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Investigative report leads to bill; newspaper execs kill bill

Discussion in 'Journalism topics only' started by wisportswriter, Sep 29, 2015.

  1. The money line:

    The legislation had been introduced because of investigative reporting last year by the state’s two largest newspapers. It died because of newspaper executives’ lobbying.​

    An investigative report by two North Carolina newspapers uncovered a massive labor scheme in which companies treated employees as contractors.
    Legislation was introduced to address the issue, but newspaper executives led a charge to kill the proposal over a provision that eliminated the exemption for newspaper carriers as contractors.

    Here's the story:
    Bill to curb tax, labor cheating likely to die for this year
     
    Last edited: Sep 29, 2015
  2. Danwriter

    Danwriter New Member

    They've been pulling that with freelancers for decades.
     
  3. franticscribe

    franticscribe Well-Known Member

    No, this is different. A freelancer is legitimately an independent contractor in most instances, working a few hours a week with significant control over how they get their work done.

    Carriers look very much like regular employees, but they're not classified as such by most newspapers because they don't want to pay for health, unemployment or liability insurance.
     
  4. Riptide

    Riptide Well-Known Member

    My former newspaper, a major metro, made a habit of laying off editors and then rehiring them as freelancers, for as much as 40 hours a week and overtime. There's a lot of that going around.

    Then they had to cut the hours back to 30 so they wouldn't get sued, but it's definitely a dodge to avoid paying benefits and taxes. Some nights the freelancers outnumbered the full-timers, and that's not good for a lot of reasons.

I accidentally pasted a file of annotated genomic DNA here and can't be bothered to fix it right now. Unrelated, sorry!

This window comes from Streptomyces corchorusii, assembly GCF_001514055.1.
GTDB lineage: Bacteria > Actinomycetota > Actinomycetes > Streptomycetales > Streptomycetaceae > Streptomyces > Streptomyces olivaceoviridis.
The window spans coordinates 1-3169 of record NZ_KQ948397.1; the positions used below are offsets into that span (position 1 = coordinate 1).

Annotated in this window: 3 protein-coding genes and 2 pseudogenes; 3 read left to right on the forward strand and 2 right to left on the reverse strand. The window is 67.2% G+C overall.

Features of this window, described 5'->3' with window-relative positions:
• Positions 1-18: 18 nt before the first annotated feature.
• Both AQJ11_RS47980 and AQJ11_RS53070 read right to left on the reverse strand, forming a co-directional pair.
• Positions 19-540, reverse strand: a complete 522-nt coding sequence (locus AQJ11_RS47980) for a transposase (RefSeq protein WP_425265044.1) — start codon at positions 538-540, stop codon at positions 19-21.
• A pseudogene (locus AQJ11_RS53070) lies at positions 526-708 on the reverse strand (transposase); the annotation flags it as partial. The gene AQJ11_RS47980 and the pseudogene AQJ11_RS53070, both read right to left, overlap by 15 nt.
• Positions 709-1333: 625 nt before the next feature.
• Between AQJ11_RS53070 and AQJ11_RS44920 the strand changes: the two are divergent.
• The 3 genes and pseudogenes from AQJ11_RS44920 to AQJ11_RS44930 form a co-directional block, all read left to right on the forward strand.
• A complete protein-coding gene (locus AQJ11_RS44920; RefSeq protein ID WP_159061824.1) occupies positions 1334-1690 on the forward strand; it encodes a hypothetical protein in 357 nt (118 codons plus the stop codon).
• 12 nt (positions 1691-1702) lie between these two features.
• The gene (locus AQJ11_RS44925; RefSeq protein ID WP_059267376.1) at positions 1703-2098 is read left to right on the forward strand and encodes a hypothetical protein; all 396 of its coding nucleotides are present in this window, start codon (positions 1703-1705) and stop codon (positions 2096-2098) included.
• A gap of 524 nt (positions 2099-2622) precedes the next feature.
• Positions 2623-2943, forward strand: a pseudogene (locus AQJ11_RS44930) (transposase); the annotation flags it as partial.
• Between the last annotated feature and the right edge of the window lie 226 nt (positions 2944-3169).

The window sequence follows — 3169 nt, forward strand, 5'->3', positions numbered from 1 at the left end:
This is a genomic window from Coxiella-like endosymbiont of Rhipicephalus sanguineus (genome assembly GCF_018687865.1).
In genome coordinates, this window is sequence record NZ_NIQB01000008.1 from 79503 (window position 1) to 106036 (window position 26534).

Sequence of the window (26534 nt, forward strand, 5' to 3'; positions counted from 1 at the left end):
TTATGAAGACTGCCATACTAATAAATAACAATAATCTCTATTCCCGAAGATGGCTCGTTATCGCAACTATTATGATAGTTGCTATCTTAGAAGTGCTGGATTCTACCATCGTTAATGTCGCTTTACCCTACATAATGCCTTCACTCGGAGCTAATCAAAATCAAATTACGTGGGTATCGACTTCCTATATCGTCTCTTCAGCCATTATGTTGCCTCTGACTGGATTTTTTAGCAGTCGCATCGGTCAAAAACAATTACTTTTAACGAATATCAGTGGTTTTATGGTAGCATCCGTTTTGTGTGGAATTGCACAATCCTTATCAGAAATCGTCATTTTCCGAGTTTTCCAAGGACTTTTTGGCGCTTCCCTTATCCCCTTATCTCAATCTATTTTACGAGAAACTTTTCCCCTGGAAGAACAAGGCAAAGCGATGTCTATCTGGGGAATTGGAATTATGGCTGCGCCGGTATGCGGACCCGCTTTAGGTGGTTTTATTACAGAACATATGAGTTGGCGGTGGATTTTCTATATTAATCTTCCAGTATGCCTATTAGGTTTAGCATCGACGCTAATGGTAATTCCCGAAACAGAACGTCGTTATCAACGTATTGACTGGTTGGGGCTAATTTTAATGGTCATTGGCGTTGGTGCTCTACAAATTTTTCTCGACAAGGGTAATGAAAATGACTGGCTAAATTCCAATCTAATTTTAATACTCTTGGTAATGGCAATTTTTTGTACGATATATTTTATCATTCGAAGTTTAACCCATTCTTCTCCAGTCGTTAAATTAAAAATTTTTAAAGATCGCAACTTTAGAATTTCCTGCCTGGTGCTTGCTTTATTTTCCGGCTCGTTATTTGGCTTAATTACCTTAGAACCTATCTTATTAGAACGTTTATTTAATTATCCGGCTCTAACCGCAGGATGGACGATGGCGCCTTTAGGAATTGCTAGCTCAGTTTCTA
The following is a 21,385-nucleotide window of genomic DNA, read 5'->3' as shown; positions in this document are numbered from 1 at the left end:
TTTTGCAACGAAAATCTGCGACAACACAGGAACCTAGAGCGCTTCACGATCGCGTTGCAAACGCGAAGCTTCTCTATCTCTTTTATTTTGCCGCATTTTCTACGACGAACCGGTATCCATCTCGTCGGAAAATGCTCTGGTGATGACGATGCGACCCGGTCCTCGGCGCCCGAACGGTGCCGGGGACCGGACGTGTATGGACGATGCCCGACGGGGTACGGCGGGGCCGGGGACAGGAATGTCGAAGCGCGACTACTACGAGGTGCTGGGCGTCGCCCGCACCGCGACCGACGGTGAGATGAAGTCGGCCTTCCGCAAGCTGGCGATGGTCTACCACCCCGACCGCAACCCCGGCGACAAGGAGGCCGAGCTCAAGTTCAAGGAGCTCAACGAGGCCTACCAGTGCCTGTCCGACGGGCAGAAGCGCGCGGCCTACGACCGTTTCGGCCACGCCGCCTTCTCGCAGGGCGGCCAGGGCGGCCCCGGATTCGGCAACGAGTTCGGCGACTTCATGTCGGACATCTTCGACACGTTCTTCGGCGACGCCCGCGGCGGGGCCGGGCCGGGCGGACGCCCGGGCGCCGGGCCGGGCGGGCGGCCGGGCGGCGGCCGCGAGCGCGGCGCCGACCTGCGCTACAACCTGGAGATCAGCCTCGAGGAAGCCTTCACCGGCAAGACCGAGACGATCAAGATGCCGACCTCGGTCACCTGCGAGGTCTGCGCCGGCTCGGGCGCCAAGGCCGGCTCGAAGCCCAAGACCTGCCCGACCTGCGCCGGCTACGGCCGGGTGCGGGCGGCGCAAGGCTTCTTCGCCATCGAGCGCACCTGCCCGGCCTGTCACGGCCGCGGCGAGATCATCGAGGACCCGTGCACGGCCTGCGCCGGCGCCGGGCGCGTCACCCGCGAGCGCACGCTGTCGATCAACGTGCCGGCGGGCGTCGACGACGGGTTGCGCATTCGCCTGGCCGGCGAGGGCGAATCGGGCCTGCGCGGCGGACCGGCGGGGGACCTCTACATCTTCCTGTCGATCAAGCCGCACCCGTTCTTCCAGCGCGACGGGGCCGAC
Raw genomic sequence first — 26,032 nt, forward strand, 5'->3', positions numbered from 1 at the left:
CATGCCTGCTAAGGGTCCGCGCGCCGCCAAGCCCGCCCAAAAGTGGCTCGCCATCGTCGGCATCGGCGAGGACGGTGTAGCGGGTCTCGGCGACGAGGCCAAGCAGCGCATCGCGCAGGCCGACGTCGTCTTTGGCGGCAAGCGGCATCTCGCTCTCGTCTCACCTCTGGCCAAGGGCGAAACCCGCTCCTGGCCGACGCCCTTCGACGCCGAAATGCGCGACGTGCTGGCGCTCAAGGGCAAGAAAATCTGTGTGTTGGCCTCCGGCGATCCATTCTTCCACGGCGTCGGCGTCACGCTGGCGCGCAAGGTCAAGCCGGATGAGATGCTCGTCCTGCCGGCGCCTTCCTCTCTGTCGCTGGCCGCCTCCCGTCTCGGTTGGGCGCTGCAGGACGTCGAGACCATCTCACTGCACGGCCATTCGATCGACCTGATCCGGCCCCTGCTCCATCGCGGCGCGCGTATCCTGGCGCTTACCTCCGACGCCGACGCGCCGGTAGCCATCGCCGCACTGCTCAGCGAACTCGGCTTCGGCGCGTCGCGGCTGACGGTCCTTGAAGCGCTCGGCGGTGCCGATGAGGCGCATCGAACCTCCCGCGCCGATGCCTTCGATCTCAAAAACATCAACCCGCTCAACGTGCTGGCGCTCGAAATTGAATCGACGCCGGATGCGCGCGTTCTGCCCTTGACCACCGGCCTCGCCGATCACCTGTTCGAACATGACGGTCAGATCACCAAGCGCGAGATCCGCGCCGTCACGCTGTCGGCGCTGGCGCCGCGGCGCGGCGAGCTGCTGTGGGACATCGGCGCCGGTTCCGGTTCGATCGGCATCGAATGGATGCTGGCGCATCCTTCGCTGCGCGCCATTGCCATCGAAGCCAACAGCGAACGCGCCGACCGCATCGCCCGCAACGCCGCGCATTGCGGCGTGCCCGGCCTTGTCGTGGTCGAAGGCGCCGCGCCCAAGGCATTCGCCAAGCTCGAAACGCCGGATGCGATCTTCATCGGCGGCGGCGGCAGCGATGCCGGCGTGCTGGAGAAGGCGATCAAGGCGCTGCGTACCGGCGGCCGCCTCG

5. Sounds like a good bill. And a chance for a state senator vendetta against some newspapers to strike a blow.
    I think he's partially right; newspapers are wrong to count carriers as contractors, but the requirement of comp and unemployment bennies goes a bit far.
     
  6. franticscribe

    franticscribe Well-Known Member

    It's ridiculous that a pissing match between a state senator and the newspaper association would derail a bill that would extend important protections to laborers and that would bring in hundreds of millions of otherwise lost tax revenue.

    Riptide, the situation you are describing sounds like those newspapers are potentially putting themselves at risk of having to pay a significant workman's compensation claim. Of course, there's a much lower risk of an editor having a serious workplace injury than there is of a carrier - or a construction worker - so the companies may see that as a tolerable risk. If you read the whole Contract to Cheat series that McClatchy put together, you'll see that so far the IRS and state equivalents have shown little interest in recouping the lost revenue.
     
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